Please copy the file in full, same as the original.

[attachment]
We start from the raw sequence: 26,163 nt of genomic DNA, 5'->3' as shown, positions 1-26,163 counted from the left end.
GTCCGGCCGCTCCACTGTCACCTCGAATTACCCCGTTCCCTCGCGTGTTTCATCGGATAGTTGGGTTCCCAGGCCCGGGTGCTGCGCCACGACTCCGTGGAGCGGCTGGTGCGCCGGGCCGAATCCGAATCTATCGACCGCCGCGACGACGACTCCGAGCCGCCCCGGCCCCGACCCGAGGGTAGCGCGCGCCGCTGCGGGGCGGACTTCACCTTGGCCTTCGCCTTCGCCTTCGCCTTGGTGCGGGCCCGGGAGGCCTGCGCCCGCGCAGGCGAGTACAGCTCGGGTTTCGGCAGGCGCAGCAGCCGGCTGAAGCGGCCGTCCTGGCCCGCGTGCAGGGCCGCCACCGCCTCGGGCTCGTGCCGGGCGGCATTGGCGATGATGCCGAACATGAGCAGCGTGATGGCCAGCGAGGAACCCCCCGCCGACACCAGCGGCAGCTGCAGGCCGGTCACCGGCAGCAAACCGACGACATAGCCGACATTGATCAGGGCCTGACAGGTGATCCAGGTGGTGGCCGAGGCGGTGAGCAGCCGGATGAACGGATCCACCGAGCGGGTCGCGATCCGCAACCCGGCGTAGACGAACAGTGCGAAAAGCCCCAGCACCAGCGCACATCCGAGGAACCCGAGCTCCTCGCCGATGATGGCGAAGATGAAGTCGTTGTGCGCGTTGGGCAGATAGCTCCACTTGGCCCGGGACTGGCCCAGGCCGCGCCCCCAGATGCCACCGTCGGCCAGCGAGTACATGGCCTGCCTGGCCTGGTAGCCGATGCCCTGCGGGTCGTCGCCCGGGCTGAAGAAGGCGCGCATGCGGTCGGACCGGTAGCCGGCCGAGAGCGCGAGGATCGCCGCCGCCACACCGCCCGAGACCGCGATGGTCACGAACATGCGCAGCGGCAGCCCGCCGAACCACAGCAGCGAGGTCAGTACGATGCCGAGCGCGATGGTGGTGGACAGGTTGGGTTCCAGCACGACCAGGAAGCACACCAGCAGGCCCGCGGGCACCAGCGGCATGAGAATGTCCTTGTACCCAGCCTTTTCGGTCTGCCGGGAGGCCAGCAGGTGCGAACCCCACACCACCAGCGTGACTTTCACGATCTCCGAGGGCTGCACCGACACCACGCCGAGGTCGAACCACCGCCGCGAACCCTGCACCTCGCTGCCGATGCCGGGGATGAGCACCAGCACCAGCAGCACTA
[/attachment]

We start from the raw sequence: 26,163 nt of genomic DNA, 5'->3' as shown, positions 1-26,163 counted from the left end.
GTCCGGCCGCTCCACTGTCACCTCGAATTACCCCGTTCCCTCGCGTGTTTCATCGGATAGTTGGGTTCCCAGGCCCGGGTGCTGCGCCACGACTCCGTGGAGCGGCTGGTGCGCCGGGCCGAATCCGAATCTATCGACCGCCGCGACGACGACTCCGAGCCGCCCCGGCCCCGACCCGAGGGTAGCGCGCGCCGCTGCGGGGCGGACTTCACCTTGGCCTTCGCCTTCGCCTTCGCCTTGGTGCGGGCCCGGGAGGCCTGCGCCCGCGCAGGCGAGTACAGCTCGGGTTTCGGCAGGCGCAGCAGCCGGCTGAAGCGGCCGTCCTGGCCCGCGTGCAGGGCCGCCACCGCCTCGGGCTCGTGCCGGGCGGCATTGGCGATGATGCCGAACATGAGCAGCGTGATGGCCAGCGAGGAACCCCCCGCCGACACCAGCGGCAGCTGCAGGCCGGTCACCGGCAGCAAACCGACGACATAGCCGACATTGATCAGGGCCTGACAGGTGATCCAGGTGGTGGCCGAGGCGGTGAGCAGCCGGATGAACGGATCCACCGAGCGGGTCGCGATCCGCAACCCGGCGTAGACGAACAGTGCGAAAAGCCCCAGCACCAGCGCACATCCGAGGAACCCGAGCTCCTCGCCGATGATGGCGAAGATGAAGTCGTTGTGCGCGTTGGGCAGATAGCTCCACTTGGCCCGGGACTGGCCCAGGCCGCGCCCCCAGATGCCACCGTCGGCCAGCGAGTACATGGCCTGCCTGGCCTGGTAGCCGATGCCCTGCGGGTCGTCGCCCGGGCTGAAGAAGGCGCGCATGCGGTCGGACCGGTAGCCGGCCGAGAGCGCGAGGATCGCCGCCGCCACACCGCCCGAGACCGCGATGGTCACGAACATGCGCAGCGGCAGCCCGCCGAACCACAGCAGCGAGGTCAGTACGATGCCGAGCGCGATGGTGGTGGACAGGTTGGGTTCCAGCACGACCAGGAAGCACACCAGCAGGCCCGCGGGCACCAGCGGCATGAGAATGTCCTTGTACCCAGCCTTTTCGGTCTGCCGGGAGGCCAGCAGGTGCGAACCCCACACCACCAGCGTGACTTTCACGATCTCCGAGGGCTGCACCGACACCACGCCGAGGTCGAACCACCGCCGCGAACCCTGCACCTCGCTGCCGATGCCGGGGATGAGCACCAGCACCAGCAGCACTA